A son of Dionysus and Aphrodite.1 Aphrodite, it is said, had yielded to the embraces of Dionysus, but during his expedition to India, she became faithless to him, and lived with Adonis. On Dionysus' return from India, she indeed went to meet him, but soon left him again, and went to Lampsacus on the Hellespont, to give birth to the child of the god. But Hera, dissatisfied with her conduct, touched her, and, by her magic power, caused Aphrodite to give birth to a child of extreme ugliness, and with unusually large genitals. This child was Priapus. According to others, however, Priapus was a son of Dionysus and a naiad or Chione, and gave his name to the town of Priapus,2 while others again describe him as a son of Adonis, by Aphrodite,3 as a son of Hermes,4 or as the son of a long-eared father, that is, of Pan or a satyr.5
The earliest Greek poets, such as Homer, Hesiod, and others, do not mention this divinity, and Strabo6 expressly states, that it was only in later times that he was honored with divine worship, and that he was worshiped more especially at Lampsacus on the Hellespont, whence he is sometimes called Hellespontiacus.7
We have every reason to believe that he was regarded as the promoter of fertility both of the vegetation and of all animals connected with an agricultural life, and in this capacity he was worshiped as the protector of flocks of sheep and goats, of bees, the vine, all garden-produce, and even of fishing.8 Like other divinities presiding over agricultural pursuits, he was believed to be possessed of prophetic powers, and is sometimes mentioned in the plural.9 As Priapus had many attributes in common with other gods of fertility, the Orphics identified him with their mystic Dionysus, Hermes, Helios, etc.10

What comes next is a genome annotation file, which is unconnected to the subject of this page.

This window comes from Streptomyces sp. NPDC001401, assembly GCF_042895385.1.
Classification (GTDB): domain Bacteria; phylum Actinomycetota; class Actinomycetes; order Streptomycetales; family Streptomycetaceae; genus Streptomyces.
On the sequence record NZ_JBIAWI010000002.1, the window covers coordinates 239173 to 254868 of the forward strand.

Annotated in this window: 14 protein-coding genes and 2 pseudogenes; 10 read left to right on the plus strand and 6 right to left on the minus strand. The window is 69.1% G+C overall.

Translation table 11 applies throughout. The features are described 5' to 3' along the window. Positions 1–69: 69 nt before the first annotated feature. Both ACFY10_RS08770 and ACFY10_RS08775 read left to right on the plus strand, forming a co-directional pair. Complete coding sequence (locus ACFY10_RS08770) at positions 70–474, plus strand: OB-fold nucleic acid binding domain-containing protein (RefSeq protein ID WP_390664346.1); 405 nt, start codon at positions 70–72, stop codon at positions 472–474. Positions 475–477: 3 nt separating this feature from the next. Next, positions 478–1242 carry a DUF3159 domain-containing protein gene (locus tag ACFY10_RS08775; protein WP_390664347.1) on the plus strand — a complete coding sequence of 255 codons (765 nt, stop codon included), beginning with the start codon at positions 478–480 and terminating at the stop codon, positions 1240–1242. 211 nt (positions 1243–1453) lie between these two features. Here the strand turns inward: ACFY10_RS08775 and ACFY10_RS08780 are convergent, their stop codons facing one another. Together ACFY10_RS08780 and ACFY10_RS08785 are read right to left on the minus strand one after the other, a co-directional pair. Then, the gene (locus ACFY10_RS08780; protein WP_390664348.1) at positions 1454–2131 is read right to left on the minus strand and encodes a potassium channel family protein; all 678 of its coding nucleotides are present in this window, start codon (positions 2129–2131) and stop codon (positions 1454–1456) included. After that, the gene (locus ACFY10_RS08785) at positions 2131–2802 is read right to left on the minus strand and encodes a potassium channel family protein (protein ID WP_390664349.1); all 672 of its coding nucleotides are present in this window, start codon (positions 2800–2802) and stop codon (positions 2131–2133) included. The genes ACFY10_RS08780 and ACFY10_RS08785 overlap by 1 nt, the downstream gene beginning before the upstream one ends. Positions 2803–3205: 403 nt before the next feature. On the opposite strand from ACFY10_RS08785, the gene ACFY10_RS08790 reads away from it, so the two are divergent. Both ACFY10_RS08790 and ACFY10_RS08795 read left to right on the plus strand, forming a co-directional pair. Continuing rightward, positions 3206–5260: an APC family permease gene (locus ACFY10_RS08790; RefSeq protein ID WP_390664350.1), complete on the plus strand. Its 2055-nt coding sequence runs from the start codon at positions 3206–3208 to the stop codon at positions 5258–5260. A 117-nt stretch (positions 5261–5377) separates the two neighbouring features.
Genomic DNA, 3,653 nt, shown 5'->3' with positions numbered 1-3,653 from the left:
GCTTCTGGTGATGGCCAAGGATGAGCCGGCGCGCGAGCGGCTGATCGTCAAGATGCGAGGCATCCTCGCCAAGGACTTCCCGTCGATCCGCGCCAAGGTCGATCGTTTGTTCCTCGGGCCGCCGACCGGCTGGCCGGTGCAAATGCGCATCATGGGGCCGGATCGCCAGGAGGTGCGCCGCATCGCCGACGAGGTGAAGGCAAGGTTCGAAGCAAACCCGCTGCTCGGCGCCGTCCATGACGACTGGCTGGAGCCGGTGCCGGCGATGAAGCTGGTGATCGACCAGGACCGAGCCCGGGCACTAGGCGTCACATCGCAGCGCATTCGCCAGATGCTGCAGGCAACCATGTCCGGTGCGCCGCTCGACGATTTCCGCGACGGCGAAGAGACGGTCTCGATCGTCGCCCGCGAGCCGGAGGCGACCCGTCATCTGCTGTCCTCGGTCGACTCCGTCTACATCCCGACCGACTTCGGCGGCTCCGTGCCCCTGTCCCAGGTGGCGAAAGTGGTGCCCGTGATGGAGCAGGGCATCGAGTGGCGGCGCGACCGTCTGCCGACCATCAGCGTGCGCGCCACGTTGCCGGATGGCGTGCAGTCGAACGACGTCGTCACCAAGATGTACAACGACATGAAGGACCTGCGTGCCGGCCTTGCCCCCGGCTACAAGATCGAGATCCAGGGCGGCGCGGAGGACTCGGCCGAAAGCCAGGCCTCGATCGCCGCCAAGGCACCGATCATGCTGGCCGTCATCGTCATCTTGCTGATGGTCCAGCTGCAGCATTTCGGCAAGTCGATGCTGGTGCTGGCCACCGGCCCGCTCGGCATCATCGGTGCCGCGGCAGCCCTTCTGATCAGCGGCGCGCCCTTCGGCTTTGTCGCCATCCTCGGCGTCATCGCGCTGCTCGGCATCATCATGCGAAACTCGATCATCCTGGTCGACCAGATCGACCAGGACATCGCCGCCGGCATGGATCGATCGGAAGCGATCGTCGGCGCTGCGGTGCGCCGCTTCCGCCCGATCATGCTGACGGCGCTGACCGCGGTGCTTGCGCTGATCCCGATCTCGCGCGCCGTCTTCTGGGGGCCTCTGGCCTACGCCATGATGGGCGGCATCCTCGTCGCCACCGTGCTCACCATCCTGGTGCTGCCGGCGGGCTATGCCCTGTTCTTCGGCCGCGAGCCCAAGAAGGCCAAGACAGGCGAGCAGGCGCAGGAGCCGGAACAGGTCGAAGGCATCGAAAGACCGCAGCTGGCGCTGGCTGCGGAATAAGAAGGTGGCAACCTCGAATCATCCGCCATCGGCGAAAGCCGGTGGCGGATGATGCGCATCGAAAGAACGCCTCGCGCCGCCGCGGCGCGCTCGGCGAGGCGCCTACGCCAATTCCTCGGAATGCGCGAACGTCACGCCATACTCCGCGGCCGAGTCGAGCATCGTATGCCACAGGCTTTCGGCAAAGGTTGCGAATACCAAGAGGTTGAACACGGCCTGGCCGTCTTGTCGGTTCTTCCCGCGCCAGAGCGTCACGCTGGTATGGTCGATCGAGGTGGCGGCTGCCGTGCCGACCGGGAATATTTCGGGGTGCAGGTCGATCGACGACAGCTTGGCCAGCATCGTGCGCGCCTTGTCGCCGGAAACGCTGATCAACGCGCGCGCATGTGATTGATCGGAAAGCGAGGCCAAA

The Attic legends connect Priapus with such sensual and licentious beings as Conisalus, Orthanes, and Tychon.11 In like manner he was confounded by the Italians with Mutunus or Muttunus, the personification of the fructifying power in nature.12 The sacrifices offered to him consisted of the first-fruits of gardens, vineyards, and fields,13 of milk, honey, cakes, rams, asses, and fishes.14
Priapus was represented in carved images, mostly in the form of hermae, with very large genitals, carrying fruit in his garment, and either a sickle or cornucopia in his hand.15 The hermae of Priapus in Italy, like those of other rustic divinities, were usually painted red, whence the god is called ruber or rubicundus.16
- Pausanias. Description of Greece ix, 31.2; Diodorus Siculus, iv, 6; Tibullus, i, 4.7; Scholiast on Apollonius Rhodius, i, 932.
- Strabo. Geography xiii, 587; Scholiast on Theocritus, i, 21.
- Tzetzes on Lycophron, 831.
- Hyginus. Fabulae, 160.
- Macrobius. Saturnalia vi, 5.
- xiii, 558.
- Ovid. Fasti i, 440; vi, 341; Arnobius, iii, 10.
- Pausanias. Description of Greece ix, 31.2; Virgil. Eclogues vii, 33; Georgics iv, 110, with the commentators.
- Tibullus, i, 4. 67; Moschus, iii, 27.
- Scholiast on Theocritus, i, 21; Eustathius on Homer, pp. 691, 242.
- Strabo. Geography l.c.; Aristophanes. Lysistrata, 982; comp. Diodorus Siculus, iv, 6.
- Salmasius on Solinus, 219; Arnobius, iv, 11.
- Anthology Palatine vi, 102.
- ibid. x, 14; Ovid. Fasti i, 391, 416; Servius on Virgil's Georgics ii, 84.
- Tibullus, i, 1.22, 4.8; Virgil. Georgics iv, 110; Horace. Satires i, 8.
- Ovid. Fasti i, 415; vi, 319, 333.
- Smith, William. (1870). Dictionary of Greek and Roman Biography and Mythology. London: Taylor, Walton, and Maberly.
This article incorporates text from Dictionary of Greek and Roman Biography and Mythology (1870) by William Smith, which is in the public domain.